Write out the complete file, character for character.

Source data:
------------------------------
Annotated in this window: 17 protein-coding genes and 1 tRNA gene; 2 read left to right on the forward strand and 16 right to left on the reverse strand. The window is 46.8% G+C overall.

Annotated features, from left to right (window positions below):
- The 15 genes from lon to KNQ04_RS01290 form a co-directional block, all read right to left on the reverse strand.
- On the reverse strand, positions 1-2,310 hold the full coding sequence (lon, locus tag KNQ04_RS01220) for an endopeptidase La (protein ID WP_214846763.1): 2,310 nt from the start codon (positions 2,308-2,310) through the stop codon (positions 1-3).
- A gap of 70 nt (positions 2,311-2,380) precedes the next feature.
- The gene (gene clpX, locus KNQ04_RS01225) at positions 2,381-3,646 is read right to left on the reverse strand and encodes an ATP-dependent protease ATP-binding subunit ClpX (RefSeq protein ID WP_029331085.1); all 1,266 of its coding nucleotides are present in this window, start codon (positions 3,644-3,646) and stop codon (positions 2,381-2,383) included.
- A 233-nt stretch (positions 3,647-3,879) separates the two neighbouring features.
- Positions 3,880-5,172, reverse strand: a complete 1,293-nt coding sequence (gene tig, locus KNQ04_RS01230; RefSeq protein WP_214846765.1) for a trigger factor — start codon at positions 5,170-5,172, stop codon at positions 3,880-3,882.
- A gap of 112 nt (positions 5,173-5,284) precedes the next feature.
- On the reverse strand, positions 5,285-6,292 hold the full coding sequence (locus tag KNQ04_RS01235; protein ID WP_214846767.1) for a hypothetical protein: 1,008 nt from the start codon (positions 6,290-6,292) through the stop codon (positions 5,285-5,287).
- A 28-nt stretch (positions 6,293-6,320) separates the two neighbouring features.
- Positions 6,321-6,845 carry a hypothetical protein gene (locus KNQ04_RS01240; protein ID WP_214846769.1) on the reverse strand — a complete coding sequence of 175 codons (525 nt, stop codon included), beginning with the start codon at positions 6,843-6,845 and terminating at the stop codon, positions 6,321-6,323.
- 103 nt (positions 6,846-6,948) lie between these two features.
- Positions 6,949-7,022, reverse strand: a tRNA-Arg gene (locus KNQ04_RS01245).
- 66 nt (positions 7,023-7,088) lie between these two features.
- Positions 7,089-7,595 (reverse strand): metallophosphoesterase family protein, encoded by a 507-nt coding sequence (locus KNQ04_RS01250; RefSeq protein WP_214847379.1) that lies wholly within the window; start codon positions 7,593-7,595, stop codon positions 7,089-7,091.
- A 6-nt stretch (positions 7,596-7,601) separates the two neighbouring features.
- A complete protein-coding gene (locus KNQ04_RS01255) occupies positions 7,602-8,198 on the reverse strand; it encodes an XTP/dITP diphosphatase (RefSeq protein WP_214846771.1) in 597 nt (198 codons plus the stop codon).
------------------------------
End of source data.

Annotated in this window: 17 protein-coding genes and 1 tRNA gene; 2 read left to right on the forward strand and 16 right to left on the reverse strand. The window is 46.8% G+C overall.

Annotated features, from left to right (window positions below):
- The 15 genes from lon to KNQ04_RS01290 form a co-directional block, all read right to left on the reverse strand.
- On the reverse strand, positions 1-2,310 hold the full coding sequence (lon, locus tag KNQ04_RS01220) for an endopeptidase La (protein ID WP_214846763.1): 2,310 nt from the start codon (positions 2,308-2,310) through the stop codon (positions 1-3).
- A gap of 70 nt (positions 2,311-2,380) precedes the next feature.
- The gene (gene clpX, locus KNQ04_RS01225) at positions 2,381-3,646 is read right to left on the reverse strand and encodes an ATP-dependent protease ATP-binding subunit ClpX (RefSeq protein ID WP_029331085.1); all 1,266 of its coding nucleotides are present in this window, start codon (positions 3,644-3,646) and stop codon (positions 2,381-2,383) included.
- A 233-nt stretch (positions 3,647-3,879) separates the two neighbouring features.
- Positions 3,880-5,172, reverse strand: a complete 1,293-nt coding sequence (gene tig, locus KNQ04_RS01230; RefSeq protein WP_214846765.1) for a trigger factor — start codon at positions 5,170-5,172, stop codon at positions 3,880-3,882.
- A gap of 112 nt (positions 5,173-5,284) precedes the next feature.
- On the reverse strand, positions 5,285-6,292 hold the full coding sequence (locus tag KNQ04_RS01235; protein ID WP_214846767.1) for a hypothetical protein: 1,008 nt from the start codon (positions 6,290-6,292) through the stop codon (positions 5,285-5,287).
- A 28-nt stretch (positions 6,293-6,320) separates the two neighbouring features.
- Positions 6,321-6,845 carry a hypothetical protein gene (locus KNQ04_RS01240; protein ID WP_214846769.1) on the reverse strand — a complete coding sequence of 175 codons (525 nt, stop codon included), beginning with the start codon at positions 6,843-6,845 and terminating at the stop codon, positions 6,321-6,323.
- 103 nt (positions 6,846-6,948) lie between these two features.
- Positions 6,949-7,022, reverse strand: a tRNA-Arg gene (locus KNQ04_RS01245).
- 66 nt (positions 7,023-7,088) lie between these two features.
- Positions 7,089-7,595 (reverse strand): metallophosphoesterase family protein, encoded by a 507-nt coding sequence (locus KNQ04_RS01250; RefSeq protein WP_214847379.1) that lies wholly within the window; start codon positions 7,593-7,595, stop codon positions 7,089-7,091.
- A 6-nt stretch (positions 7,596-7,601) separates the two neighbouring features.
- A complete protein-coding gene (locus KNQ04_RS01255) occupies positions 7,602-8,198 on the reverse strand; it encodes an XTP/dITP diphosphatase (RefSeq protein WP_214846771.1) in 597 nt (198 codons plus the stop codon).